The Fraser Institute

The Fraser Institute

December 15, 2011 06:32 ET

The Fraser Institute: Manitoba Top Province for Donating Money to Charity but Canadians Still Much Less Generous Than Americans

VANCOUVER, BRITISH COLUMBIA--(Marketwire - Dec. 15, 2011) - Manitoba is Canada's most generous province, but Canadians continue to trail their American neighbours on private charitable giving, according to a new report on private monetary generosity from the Fraser Institute, Canada's leading public policy think-tank.

"By comparing the share of tax filers making charitable donations and the share of income donated to charities across North American jurisdictions, our report reveals a significant generosity gap between Canadians and Americans," said Charles Lammam, Fraser Institute senior policy analyst and co-author of the report.

"This generosity gap undoubtedly limits the power and potential of charities to improve the quality of life of Canadian families that are in need."

For the 13th year in a row, Manitoba ranked as the most generous province in Generosity in Canada and the United States: The 2011 Generosity Index, published annually by the Fraser Institute. The index measures and compares monetary generosity in Canada's 10 provinces and three territories and in the 50 American states and Washington, D.C. using data on charitable donations as recorded on personal income tax returns in the 2009 tax year (the most recent year of comparable data available). The complete report is available as a free PDF download at

Among the provinces, Manitoba had both the highest percentage of tax filers donating to registered charity (26.0 per cent) and the highest percentage of total income donated (0.89 per cent).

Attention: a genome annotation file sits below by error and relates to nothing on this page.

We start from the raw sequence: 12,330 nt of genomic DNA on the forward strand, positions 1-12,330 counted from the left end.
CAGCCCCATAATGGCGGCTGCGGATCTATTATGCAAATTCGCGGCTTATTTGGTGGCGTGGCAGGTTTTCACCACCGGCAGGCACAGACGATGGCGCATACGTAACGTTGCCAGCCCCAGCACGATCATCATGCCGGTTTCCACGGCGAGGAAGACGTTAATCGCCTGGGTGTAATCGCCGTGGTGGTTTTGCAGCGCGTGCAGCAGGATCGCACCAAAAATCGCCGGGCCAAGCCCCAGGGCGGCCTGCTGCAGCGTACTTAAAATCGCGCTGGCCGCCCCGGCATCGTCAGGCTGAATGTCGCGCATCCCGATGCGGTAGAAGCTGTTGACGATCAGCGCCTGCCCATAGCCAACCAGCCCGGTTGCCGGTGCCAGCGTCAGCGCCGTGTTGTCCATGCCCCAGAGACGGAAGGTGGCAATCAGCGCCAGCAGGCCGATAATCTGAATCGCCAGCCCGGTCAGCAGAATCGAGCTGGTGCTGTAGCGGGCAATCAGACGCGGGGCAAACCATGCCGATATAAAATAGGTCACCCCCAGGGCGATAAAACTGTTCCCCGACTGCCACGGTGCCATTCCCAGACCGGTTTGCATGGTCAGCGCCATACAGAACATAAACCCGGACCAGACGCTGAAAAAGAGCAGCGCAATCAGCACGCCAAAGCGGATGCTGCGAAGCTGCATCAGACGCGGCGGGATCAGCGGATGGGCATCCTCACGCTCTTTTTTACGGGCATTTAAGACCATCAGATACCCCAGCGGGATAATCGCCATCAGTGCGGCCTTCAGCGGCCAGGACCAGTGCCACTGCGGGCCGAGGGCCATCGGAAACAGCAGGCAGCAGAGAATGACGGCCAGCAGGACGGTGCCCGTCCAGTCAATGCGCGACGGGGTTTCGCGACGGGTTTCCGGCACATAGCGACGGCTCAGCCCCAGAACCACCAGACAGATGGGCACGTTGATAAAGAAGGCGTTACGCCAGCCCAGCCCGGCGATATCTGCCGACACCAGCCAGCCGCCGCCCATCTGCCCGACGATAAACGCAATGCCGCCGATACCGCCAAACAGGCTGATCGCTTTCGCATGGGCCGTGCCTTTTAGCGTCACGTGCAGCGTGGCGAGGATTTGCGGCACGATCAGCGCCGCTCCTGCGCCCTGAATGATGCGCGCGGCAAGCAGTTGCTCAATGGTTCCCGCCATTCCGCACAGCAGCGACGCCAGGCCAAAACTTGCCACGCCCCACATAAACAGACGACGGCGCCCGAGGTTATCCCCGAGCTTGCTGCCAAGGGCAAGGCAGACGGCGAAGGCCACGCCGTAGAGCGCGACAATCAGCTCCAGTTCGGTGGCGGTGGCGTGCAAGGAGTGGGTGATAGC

Saskatchewan and Prince Edward Island tied as the second-most-generous Canadian provinces on the overall index. PEI had a higher percentage of tax filers donating to charity than Saskatchewan (25.0 per cent vs. 24.7 per cent), while Saskatchewan had a higher percentage of total income donated to registered charities (0.72 per cent vs. 0.71 per cent). Ontario, Canada's largest province, tied Alberta for fourth place with 24.2 per cent of its tax filers donating 0.74 per cent of total income to registered charities.

Quebec ranked last among Canadian provinces for the 13th year in a row, with 21.7 per cent of tax filers claiming donations to registered charities and giving only 0.30 per cent of total provincial income.

In terms of the average dollar value of charitable donations, which does not factor into the overall index, Alberta led the country with an average donation of $2,112. Nunavut was second at $1,721, followed by British Columbia ($1,685) then Manitoba ($1,633). Quebec was last among the provinces and territories at $606, less than half the national average of $1,399.

But even the most generous Canadians don't come close to their American neighbours in terms of private charitable giving. Monetary generosity in the United States surpassed that of Canada, with 26.6 per cent of American tax filers donating to charity, compared to 23.0 per cent of Canadians.

Utah was by far the most generous jurisdiction in North America, with 33.4 per cent of tax filers donating 3.09 per cent of the total income earned in the state-nearly three-and-a-half times the share of aggregate income donated by Canada's top province (0.89 per cent), Manitoba.

Maryland was second overall, with 40.8 per cent of residents donating 1.67 per cent of total income.

On a country-wide basis, Americans gave 1.32 per cent of their aggregate personal income to charity, more than double the 0.64 per cent that Canadians donated.

"Had Canadians matched the generosity of their American neighbours by donating the same percentage of total income, Canadian charities would have received an extra $8.3 billion in private donations in 2009," Lammam said.

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The Fraser Institute is an independent Canadian public policy research and educational organization with offices in Vancouver, Calgary, Toronto, and Montreal and ties to a global network of 85 think-tanks. Its mission is to measure, study, and communicate the impact of competitive markets and government intervention on the welfare of individuals. To protect the Institute's independence, it does not accept grants from governments or contracts for research. Visit

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